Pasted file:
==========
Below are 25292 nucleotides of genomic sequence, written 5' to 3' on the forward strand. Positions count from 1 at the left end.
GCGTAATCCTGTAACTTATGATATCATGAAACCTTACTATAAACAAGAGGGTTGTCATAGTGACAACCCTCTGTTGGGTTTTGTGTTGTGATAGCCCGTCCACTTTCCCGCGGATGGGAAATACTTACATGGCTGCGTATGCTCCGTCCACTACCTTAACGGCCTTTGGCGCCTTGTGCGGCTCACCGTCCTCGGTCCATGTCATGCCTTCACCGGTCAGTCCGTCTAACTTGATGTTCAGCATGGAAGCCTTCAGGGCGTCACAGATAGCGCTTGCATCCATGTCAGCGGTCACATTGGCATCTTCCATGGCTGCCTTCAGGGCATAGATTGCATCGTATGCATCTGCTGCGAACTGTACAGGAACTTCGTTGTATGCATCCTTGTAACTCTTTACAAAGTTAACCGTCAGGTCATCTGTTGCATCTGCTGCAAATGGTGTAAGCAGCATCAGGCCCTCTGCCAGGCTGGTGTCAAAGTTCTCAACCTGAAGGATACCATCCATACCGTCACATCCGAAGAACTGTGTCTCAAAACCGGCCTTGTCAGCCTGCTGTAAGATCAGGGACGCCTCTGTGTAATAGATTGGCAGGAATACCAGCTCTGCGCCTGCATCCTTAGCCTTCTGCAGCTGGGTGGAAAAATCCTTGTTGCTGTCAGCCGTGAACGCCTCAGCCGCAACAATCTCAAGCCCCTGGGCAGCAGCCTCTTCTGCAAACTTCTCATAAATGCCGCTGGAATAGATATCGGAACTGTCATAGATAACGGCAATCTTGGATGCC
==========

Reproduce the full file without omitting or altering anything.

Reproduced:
Below are 25292 nucleotides of genomic sequence, written 5' to 3' on the forward strand. Positions count from 1 at the left end.
GCGTAATCCTGTAACTTATGATATCATGAAACCTTACTATAAACAAGAGGGTTGTCATAGTGACAACCCTCTGTTGGGTTTTGTGTTGTGATAGCCCGTCCACTTTCCCGCGGATGGGAAATACTTACATGGCTGCGTATGCTCCGTCCACTACCTTAACGGCCTTTGGCGCCTTGTGCGGCTCACCGTCCTCGGTCCATGTCATGCCTTCACCGGTCAGTCCGTCTAACTTGATGTTCAGCATGGAAGCCTTCAGGGCGTCACAGATAGCGCTTGCATCCATGTCAGCGGTCACATTGGCATCTTCCATGGCTGCCTTCAGGGCATAGATTGCATCGTATGCATCTGCTGCGAACTGTACAGGAACTTCGTTGTATGCATCCTTGTAACTCTTTACAAAGTTAACCGTCAGGTCATCTGTTGCATCTGCTGCAAATGGTGTAAGCAGCATCAGGCCCTCTGCCAGGCTGGTGTCAAAGTTCTCAACCTGAAGGATACCATCCATACCGTCACATCCGAAGAACTGTGTCTCAAAACCGGCCTTGTCAGCCTGCTGTAAGATCAGGGACGCCTCTGTGTAATAGATTGGCAGGAATACCAGCTCTGCGCCTGCATCCTTAGCCTTCTGCAGCTGGGTGGAAAAATCCTTGTTGCTGTCAGCCGTGAACGCCTCAGCCGCAACAATCTCAAGCCCCTGGGCAGCAGCCTCTTCTGCAAACTTCTCATAAATGCCGCTGGAATAGATATCGGAACTGTCATAGATAACGGCAATCTTGGATGCC